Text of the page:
I started this blog to show that I was the right person for Project Redstripe, The Economist Group’s snazzy new internet unit. As a social media evangelist/nut job/freak I would love to be able to do amazing things with the content, brands and, more importantly, the audience of the The EG.
Now it’s almost two months since I put myself forward for the job and it is starting to drive me a little mad. I’m just so pumped when I think about the opportunities that we have. Not only that, but the race into digital continues apace.
There’s the Gary Younge video blog at The Guardian – his last video of his trip across America has him visit Las Vegas (expect more insight from St. Tropez, Gstaad and Sun City later in the second series), Alan Rusbridger namechecks the Sunlight Labs at The Society of Editors and Gannet are now crowdsourcing their news.Here at The Economist we’re making ever more podcasts and are number 1 on iTunes (in the politics category).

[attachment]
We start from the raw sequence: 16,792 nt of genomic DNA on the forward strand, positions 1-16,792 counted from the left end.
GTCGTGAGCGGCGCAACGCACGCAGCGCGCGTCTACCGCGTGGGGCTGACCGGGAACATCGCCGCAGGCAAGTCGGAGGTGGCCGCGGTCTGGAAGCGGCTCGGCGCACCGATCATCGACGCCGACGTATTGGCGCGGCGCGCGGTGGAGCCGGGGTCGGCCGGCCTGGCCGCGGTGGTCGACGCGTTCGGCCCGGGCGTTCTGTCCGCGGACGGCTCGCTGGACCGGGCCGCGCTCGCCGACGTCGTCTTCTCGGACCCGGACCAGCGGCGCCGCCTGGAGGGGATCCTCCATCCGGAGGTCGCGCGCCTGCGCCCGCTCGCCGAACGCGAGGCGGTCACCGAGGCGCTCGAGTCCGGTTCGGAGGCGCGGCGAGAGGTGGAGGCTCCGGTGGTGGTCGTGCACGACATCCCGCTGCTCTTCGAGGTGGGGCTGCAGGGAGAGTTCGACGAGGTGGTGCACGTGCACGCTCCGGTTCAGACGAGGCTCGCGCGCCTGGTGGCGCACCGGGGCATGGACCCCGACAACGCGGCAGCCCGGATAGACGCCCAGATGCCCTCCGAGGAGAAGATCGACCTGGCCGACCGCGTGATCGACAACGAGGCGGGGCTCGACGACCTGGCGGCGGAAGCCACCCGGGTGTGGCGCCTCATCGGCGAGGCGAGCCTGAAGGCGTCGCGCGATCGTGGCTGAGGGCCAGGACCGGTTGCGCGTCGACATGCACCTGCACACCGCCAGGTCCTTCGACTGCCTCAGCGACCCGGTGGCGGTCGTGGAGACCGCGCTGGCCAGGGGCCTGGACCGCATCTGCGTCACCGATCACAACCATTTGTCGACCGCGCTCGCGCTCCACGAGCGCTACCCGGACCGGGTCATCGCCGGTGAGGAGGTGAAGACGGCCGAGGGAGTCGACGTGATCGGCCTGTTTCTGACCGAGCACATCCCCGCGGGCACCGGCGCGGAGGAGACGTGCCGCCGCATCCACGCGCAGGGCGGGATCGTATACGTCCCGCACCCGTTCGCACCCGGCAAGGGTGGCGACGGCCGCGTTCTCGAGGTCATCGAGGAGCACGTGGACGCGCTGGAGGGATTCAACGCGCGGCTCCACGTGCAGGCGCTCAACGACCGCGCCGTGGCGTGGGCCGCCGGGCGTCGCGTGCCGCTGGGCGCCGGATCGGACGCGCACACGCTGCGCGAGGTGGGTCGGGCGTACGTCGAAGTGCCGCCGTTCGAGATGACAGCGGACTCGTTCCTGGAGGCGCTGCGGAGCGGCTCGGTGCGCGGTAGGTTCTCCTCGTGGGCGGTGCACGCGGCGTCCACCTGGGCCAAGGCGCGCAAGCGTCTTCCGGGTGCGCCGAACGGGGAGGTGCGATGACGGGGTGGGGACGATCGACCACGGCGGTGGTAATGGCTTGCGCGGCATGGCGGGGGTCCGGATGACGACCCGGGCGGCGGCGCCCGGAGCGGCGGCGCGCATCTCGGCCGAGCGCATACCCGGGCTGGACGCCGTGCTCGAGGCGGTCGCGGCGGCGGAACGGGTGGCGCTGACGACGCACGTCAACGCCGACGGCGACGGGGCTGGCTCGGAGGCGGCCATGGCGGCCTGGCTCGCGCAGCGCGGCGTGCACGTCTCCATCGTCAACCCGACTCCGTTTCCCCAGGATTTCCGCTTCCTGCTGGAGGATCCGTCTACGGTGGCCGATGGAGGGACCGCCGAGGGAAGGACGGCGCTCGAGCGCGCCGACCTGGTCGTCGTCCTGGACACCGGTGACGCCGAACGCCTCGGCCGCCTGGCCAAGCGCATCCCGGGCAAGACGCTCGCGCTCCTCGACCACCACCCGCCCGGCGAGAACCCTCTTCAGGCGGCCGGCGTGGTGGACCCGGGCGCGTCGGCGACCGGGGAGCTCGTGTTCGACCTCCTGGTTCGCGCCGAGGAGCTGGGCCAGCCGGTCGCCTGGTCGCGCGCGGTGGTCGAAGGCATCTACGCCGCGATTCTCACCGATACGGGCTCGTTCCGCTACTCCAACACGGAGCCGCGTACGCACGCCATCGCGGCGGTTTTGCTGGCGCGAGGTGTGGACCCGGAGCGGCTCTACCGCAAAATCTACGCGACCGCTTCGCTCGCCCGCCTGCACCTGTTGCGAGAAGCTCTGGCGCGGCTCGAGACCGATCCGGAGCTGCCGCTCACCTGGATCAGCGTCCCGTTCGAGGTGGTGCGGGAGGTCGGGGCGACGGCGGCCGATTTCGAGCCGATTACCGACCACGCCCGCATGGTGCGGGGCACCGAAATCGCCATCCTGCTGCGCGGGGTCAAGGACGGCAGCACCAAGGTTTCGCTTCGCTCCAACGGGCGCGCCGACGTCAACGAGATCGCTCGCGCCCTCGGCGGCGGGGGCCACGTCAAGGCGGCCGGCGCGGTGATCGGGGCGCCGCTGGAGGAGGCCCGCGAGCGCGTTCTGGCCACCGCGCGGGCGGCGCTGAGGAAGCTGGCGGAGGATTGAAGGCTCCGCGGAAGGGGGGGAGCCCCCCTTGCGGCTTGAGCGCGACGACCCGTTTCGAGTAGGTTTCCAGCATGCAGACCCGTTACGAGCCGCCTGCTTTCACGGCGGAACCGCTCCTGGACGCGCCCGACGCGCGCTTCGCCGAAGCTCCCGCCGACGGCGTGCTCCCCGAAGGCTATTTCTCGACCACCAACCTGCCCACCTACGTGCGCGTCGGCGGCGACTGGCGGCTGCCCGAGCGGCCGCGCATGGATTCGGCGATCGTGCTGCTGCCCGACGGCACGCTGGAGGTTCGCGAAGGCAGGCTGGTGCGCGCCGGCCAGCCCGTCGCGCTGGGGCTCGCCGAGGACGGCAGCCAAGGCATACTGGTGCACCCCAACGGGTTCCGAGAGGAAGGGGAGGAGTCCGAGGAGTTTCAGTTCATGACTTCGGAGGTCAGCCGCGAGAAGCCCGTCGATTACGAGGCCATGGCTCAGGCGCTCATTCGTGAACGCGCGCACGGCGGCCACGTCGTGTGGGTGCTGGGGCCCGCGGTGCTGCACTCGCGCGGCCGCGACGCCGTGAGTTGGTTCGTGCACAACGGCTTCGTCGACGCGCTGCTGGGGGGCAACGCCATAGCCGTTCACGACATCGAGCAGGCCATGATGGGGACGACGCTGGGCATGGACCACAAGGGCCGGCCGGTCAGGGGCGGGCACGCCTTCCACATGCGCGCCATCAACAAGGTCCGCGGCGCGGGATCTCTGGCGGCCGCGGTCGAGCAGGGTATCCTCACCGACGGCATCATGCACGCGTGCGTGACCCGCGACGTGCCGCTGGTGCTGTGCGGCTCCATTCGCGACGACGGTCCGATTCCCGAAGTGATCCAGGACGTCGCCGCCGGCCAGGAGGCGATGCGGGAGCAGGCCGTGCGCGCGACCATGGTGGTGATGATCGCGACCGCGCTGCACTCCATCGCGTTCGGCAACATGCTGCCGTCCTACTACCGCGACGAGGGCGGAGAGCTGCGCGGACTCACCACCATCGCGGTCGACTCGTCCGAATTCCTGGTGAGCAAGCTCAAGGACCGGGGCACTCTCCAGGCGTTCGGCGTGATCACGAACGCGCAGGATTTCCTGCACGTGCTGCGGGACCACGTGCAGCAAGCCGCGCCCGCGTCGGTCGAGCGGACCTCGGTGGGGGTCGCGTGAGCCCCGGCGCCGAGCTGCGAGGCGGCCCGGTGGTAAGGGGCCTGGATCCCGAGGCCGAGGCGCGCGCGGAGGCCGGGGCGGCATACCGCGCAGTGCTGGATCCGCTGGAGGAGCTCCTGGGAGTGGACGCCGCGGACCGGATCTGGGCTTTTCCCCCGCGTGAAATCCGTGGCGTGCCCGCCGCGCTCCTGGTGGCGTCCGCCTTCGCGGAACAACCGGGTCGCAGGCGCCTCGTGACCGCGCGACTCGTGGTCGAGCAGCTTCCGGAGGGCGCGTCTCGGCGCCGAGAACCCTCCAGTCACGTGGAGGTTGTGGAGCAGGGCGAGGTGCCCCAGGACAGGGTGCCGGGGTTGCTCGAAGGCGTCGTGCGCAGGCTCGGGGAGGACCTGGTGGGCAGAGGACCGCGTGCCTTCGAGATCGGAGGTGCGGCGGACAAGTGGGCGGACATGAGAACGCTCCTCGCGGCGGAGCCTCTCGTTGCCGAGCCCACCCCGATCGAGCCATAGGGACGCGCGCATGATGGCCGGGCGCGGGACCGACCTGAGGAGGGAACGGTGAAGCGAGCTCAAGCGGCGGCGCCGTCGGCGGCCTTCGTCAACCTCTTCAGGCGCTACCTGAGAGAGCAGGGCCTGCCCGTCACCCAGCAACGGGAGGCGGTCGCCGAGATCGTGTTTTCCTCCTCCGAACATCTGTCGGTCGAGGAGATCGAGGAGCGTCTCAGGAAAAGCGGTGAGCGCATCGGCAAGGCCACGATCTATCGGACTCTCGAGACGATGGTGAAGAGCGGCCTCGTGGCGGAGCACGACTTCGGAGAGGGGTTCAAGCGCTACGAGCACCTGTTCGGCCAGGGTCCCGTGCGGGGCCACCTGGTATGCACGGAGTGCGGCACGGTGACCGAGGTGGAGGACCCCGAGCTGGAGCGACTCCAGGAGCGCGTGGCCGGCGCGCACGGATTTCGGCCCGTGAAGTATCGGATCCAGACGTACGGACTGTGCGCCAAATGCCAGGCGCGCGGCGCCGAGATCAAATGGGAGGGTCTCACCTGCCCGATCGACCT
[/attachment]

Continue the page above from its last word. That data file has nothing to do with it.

As I look around publishing I sense the fear is gone, the snobbery is going and there’s still a tiny bit of time to get a fraction of a step ahead.
Of all the developments I’ve seen recently the Gannet use of crowdsourcing is one which most excites me. They’re turning to their audience for news because they know they can mobilise far more folk who, collectively, know far more than their journalists, to investigate stories.
Now imagine what the audience of The Economist Group could do. You just have to read the letters page of The Economist to realise how clever these dudes are. Do you think that CFO magazine is read by halfwits? The possibilities are endless and I want to be part of it.
The entire post could be boiled down to this : please choose me Mike, you’ll make me very happy indeed.